A missing persons case from Dutchess County in the late 90s has gained the spotlight again after one of the most popular true-crime podcasts gives it center stage.

Back in the day, if you wanted to get information about cold cases and unsolved mysteries, you would have to watch, wait for it, Unsolved Mysteries. Nowadays, you can find a podcast about any cold case or mystery you could possibly think of.

If you scroll through the Apple Podcast app, every week you'll find audiochuck's Crime Junkie in the top 10. If you took a look this week you would see that Crime Junkie's latest episode titled MISSING: Michelle Eason Part 1 was sitting at #1 on the top 10 charts.

If Michelle Eason sounds familiar, that's because her story takes place in Poughkeepsie.

Eason was last seen in Poughkeepsie and Beacon in September of 1997. During that time in the area, 7 women were reported missing. In Eason's missing person file NY.gov writes:

Michelle C. Eason is one of seven women reported missing from the Dutchess County area since October 1996. She has extensive dental work and a birth mark/dark area on left shoulder.

Ashley Flowers, the host of Crime Junkie, dissects Eason's last known whereabouts and digs up more information about Eason with help from a local reporter. While they unravel the twist and turns of Eason's story they end up on Kendal Francois.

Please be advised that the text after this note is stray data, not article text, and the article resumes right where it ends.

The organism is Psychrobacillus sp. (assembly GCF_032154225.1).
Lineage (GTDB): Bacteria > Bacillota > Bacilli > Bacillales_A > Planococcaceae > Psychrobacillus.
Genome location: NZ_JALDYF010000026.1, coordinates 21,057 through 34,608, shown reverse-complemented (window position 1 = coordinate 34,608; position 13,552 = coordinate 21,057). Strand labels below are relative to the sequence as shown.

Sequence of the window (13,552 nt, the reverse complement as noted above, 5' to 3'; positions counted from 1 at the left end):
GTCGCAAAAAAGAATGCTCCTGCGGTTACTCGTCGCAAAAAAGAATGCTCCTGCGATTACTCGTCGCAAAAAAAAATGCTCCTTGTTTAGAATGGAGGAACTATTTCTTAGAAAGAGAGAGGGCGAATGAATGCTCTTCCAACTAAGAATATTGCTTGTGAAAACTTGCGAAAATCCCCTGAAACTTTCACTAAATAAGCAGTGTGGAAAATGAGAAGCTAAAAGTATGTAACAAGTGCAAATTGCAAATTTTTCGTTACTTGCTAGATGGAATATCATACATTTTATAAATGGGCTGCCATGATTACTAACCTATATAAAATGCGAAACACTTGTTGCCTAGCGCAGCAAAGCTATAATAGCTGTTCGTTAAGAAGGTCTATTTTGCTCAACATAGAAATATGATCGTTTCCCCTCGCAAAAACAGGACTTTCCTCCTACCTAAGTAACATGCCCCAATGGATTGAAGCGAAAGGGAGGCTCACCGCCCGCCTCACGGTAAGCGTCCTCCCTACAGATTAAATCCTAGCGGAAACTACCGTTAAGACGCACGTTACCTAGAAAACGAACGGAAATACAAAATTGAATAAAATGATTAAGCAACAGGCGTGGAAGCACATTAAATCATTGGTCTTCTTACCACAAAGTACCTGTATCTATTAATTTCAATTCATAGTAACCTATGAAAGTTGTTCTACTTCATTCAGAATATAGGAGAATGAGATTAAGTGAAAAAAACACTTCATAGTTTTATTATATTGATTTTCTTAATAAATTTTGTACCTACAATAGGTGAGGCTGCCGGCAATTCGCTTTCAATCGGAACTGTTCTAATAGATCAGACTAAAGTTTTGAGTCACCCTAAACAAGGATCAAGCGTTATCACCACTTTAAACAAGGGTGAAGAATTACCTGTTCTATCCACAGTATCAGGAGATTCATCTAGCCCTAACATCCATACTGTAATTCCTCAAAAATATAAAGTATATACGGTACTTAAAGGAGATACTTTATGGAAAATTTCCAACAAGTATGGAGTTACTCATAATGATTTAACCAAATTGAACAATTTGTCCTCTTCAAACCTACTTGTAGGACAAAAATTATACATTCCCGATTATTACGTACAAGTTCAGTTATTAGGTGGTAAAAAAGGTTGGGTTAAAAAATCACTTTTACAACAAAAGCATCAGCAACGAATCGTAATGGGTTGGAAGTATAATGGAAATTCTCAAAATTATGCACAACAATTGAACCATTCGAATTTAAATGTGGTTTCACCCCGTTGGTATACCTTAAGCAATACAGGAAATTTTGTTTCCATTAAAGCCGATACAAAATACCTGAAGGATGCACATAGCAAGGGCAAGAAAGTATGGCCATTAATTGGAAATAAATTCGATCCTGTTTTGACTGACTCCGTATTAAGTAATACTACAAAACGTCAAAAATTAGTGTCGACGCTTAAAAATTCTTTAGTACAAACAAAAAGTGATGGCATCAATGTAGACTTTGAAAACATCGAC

Francois was found guilty of strangling 6 and drowning 1 of the 7 missing women in Poughkeepsie, in 1998. However, Francois never admitted to being a part of Eason's disappearance.

Part 2 of Michelle Eason's Crime Junkie sounds like it will focus on the Kendal Francois connection. You can listen to Crime Junkie wherever streaming is available.


14 Unsolved Hudson Valley Cold Cases and Mysteries

Missing locals. Cold cases. Unexplained happenings. Here are 13 unsolved mysteries that took place right here in the Hudson Valley. 

75 Children Have Recently Gone Missing From New York State

5 Infamous Danbury Cold Cases, These People Have Been Missing for A Decade or More

It’s human nature to move on after a case runs cold, for many years. The public forgets, the authorities move on to the next issue but the families never forget, they never give up looking for their missing member. I can’t imagine the hopelessness a family can experience when their loved one disappears out of the blue. Where do you begin your search, who can you trust and what happens when you can’t get answers? According to danbury-ct.gov The following individuals have been missing from Danbury for a decade or more. 

More From Hudson Valley Post